NC Eats is designed as a teaching tool that introduces students to the process of historical investigation and the types of resources that historians use. Ultimately, students are able to create their own online exhibits in The Classroom using reference articles in The Library to contextualize primary sources available in The Archive. The Museum serves as a place for students to see historical interpretation and argument in action.
The Classroom teaches advanced skills in historical interpretation and is best suited for high school students and college students. However, we also encourage eighth grade Social Studies teachers to use the resources available on the site as they teach the history of North Carolina. The teaching strategies incorporated into The Classroom draw on the SCIM-C model of historical inquiry developed by Peter Doolittle, David Hicks, and Tom Ewing at Virginia Tech. For more information about this approach, please visit Historical Inquiry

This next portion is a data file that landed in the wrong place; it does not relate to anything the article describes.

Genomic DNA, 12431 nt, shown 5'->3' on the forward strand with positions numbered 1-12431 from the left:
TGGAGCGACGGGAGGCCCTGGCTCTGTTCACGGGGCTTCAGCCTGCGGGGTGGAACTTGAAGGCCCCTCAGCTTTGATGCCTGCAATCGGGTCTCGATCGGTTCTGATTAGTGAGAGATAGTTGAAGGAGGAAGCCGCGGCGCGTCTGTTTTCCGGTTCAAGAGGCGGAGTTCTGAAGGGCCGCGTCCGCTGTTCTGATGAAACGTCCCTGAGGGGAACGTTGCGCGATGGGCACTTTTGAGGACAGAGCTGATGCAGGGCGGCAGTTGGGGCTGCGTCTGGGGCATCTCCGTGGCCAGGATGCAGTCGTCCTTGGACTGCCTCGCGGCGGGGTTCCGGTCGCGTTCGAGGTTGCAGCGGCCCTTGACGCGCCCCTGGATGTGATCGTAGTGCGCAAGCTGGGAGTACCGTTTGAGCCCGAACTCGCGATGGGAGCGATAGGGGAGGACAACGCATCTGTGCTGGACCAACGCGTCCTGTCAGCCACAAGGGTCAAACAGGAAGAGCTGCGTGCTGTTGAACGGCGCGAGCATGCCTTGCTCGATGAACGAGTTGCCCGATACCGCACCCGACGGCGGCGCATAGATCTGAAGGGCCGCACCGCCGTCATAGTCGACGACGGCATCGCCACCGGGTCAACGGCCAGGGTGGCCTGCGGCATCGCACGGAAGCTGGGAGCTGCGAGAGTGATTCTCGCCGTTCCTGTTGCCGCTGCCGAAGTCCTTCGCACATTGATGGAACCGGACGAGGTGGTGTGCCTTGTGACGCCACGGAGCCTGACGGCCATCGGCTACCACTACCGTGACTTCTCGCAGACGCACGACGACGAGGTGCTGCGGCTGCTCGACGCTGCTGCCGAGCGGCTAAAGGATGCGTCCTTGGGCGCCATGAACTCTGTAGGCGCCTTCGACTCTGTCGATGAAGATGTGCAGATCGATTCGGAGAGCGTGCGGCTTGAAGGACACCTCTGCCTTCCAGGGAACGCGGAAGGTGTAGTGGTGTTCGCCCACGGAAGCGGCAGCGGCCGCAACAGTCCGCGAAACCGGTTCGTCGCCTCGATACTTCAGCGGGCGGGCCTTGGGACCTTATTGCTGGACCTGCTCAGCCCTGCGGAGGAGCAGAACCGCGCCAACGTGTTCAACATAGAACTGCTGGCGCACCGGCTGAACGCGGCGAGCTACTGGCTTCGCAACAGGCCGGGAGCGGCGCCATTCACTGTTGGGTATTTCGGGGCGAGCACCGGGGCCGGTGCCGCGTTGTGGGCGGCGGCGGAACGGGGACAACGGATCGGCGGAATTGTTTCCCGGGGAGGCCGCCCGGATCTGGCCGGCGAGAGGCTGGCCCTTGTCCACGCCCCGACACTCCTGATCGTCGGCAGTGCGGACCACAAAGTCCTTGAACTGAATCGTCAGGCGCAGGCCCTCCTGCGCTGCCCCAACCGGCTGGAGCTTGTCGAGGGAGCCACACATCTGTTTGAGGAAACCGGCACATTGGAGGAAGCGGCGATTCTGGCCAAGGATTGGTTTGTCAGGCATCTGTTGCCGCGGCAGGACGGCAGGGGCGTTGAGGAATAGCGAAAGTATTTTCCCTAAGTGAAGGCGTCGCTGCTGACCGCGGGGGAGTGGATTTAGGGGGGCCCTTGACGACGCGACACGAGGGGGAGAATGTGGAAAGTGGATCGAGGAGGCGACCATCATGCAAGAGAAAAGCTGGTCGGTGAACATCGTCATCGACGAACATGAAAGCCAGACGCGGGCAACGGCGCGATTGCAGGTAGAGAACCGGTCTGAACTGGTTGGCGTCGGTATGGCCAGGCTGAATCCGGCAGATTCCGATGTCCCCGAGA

NC Eats dovetails with the State of North Carolina’s new American History curriculum standards, which place stronger emphasis on thinking critically about history. To download a PDF of the NC Essential Standards for American History II, click here.
NC Eats fits best with the following Essential Standard for American History II:
Apply the four interconnected dimensions of historical thinking to the American History Essential Standards in order to understand the creation and development of the United States over time.
Analyze key political, economic and social turning points in American History using historical thinking.
Analyze how conflict and compromise have shaped politics, economics and culture in the United States.
Understand the impact of war on American politics, economics, society and culture.
Analyze the relationship between progress, crisis and the “American Dream” within the United States.